Biomedical research publishing in the era of COVID-19 (SARS-CoV-2)
The COVID-19 pandemic is changing many aspects of our daily lives and forcing us to take another look at behaviors we previously didn’t think twice about. This is also the case for the biomedical research enterprise, which has already changed tremendously during the start of the digital era.
In response to the uptick in COVID-19/SARS-CoV-2 research, there is an even greater need to quickly communicate findings about the virus itself, clinical presentations of the infection and potential therapeutic interventions or practices for prevention. As has always been the case, progress in biomedical research is entirely dependent on effective and timely communication to the wider scientific community. Members of the research community play an integral role in evaluating existing findings and facilitating further discoveries. Library shelves that were once packed with physical scientific journals have been replaced with exclusively online journals of varying quality.
Many of these online journals are only accessible via subscription, which can cost hundreds of dollars for individuals and millions for research libraries and institutions. However, subscription-based access models are being questioned in the face of “open-access” platforms, which do not have any fees attached for those wishing to view publications in the journal. This model is also challenging the peer-review process which allows editors to choose anonymous experts to analyze manuscripts and provide feedback before editors decide whether to accept or reject manuscripts.
One prominent modification in biomedical research publishing is the advent of preprint servers, which are online archives that allow for the online public release of manuscripts without peer review or acceptance into an academic journal. While this approach has long been in effect in the liberal arts, it has recently arrived at the biomedical sciences through platforms such as bioRxiv (pronounced ‘Bio Archive), ASAPbio, ChemRxiv and MedRxiv. Members of the biomedical research community were skeptical of preprints because they felt that submitting a manuscript to a preprint platform would affect future acceptance by peer-reviewed journals. However, people’s general support for the value of preprinted manuscripts has demonstrated a deviation from this way of thinking. Preprints allow for quicker communication of results, delaying the time from publication submission to a traditional journal to publication by months. Many preprints are “reviewed” after they are posted by comments on the preprint platform as well as commentary from social media users.
It has been interesting to observe how the COVID-19 pandemic has affected the biomedical science publication process. BioRxiv published its first preprint on SARS-CoV-2 in mid-January 2020, and it has amassed more than 500 publications today. MedRxiv, BioRxiv’s clinical counterpart, is also receiving multiple paper submissions a day regarding this topic. Many of the papers submitted to these platforms have provided indispensable information relevant to the pandemic. One publication in early February falsely suggested that the virus could be manmade. This erroneous conclusion was identified within hours and the paper was retracted the next day. While this incident exposed the risks of allowing publications without reviews, it was alleviated by the fact that the post-publication review process worked soon after the manuscript was published.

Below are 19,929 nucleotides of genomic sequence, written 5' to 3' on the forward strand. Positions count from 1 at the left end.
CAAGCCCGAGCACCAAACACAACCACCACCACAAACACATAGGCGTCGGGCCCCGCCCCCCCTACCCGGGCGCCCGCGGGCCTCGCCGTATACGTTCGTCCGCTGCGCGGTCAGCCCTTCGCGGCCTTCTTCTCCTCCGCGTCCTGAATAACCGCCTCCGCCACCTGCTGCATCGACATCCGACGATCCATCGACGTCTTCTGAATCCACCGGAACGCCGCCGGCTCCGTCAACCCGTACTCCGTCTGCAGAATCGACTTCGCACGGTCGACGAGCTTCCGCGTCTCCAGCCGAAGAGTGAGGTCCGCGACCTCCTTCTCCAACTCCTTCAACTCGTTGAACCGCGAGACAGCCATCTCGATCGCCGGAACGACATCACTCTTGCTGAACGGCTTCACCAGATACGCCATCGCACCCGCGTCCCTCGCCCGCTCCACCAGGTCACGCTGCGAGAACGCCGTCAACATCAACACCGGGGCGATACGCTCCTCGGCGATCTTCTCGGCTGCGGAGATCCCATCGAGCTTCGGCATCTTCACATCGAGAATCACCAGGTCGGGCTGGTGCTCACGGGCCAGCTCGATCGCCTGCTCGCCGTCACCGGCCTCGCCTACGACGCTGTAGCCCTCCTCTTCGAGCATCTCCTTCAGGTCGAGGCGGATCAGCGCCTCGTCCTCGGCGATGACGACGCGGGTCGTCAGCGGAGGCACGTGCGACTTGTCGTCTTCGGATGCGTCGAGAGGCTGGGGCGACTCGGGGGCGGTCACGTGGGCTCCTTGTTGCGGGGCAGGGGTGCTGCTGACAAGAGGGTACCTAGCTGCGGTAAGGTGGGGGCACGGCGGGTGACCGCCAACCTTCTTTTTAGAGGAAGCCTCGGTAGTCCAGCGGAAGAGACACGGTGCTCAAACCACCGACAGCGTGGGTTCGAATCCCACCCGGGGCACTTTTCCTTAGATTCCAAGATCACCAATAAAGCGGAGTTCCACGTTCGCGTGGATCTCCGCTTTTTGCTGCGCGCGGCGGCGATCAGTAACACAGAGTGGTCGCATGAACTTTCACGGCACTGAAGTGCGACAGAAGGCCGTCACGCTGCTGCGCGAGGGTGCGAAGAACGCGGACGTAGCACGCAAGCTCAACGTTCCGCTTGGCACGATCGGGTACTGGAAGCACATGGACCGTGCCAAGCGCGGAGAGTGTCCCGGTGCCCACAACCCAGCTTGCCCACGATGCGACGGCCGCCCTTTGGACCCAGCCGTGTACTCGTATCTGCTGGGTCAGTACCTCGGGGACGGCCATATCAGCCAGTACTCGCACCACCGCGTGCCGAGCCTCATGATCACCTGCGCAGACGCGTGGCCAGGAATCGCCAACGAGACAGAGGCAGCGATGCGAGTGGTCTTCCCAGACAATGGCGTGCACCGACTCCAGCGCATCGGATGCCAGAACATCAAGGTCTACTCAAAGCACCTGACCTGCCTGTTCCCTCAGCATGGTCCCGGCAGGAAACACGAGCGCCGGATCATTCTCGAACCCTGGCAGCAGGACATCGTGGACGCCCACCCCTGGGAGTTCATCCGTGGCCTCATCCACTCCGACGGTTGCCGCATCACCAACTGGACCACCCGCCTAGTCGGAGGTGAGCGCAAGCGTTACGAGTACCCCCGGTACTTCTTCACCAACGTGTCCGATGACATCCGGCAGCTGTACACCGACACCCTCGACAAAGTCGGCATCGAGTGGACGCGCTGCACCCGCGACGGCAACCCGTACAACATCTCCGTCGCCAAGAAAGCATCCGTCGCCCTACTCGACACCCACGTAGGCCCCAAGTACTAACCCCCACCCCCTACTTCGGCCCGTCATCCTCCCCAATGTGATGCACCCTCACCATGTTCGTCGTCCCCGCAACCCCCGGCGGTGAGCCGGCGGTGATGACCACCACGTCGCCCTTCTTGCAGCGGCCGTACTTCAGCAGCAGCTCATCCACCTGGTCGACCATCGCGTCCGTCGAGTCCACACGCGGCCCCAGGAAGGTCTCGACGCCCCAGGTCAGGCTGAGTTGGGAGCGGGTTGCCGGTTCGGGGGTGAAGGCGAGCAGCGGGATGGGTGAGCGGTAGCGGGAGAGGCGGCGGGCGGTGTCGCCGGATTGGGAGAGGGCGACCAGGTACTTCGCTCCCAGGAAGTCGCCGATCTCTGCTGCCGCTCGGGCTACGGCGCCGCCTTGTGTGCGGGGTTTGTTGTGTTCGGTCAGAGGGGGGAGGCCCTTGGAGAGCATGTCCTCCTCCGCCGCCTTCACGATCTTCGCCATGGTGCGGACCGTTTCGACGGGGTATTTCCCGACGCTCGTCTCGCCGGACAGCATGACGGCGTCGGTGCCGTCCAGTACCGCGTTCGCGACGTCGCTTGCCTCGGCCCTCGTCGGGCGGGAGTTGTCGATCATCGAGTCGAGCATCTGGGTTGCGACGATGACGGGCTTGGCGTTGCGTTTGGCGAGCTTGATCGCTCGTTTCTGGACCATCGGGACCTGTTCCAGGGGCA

Top-tier peer-reviewed journals in biomedical research are amending their platforms in response to the pandemic. Publishers like Elsevier and Springer have recently made their COVID-19/SARS-CoV-2 related publications open access on the web, with all of the content in one place on its website. Starting on January 27, 2020, the platform has published over 20,000 articles, editorials and clinical reports with almost daily updates. Many peer-reviewed journals are now speeding up the time from manuscript submission to publication. Some independent efforts are allowing researchers to review existing preprints and request reviews of preprints from other platforms. Social media, particularly “#ScienceTwitter,” is another means to communicate, review and debate scientific findings, whether they have been peer-reviewed or posted on preprint platforms. The Twitter platform is impactful in that it can reach many physicians and scientists with valuable and informed opinions, which is of extreme importance concerning publications about COVID-19.
The desire for information stoked by this pandemic will affect our society in many ways for days, weeks, and years to come. While this need for open-access publications has existed for decades, this pandemic has emphasized the need for more efficient ways to communicate scientific findings while ensuring that the findings are appropriately scrutinized and deliberated. As biomedical researchers, we owe it to the taxpaying public to be completely transparent about the research that is being funded by their tax dollars. While no approach to widespread scientific communication will be perfect, the increased use of preprints, the transformation of traditional, peer-reviewed journals, and social media commentary by knowledgeable individuals as a supplement to both methods of publication will be required for biomedical research to adapt and cater to a quickly changing world.
Jazmine I. Benjamin is a graduate student in Biomedical Sciences at the University of Alabama at Birmingham.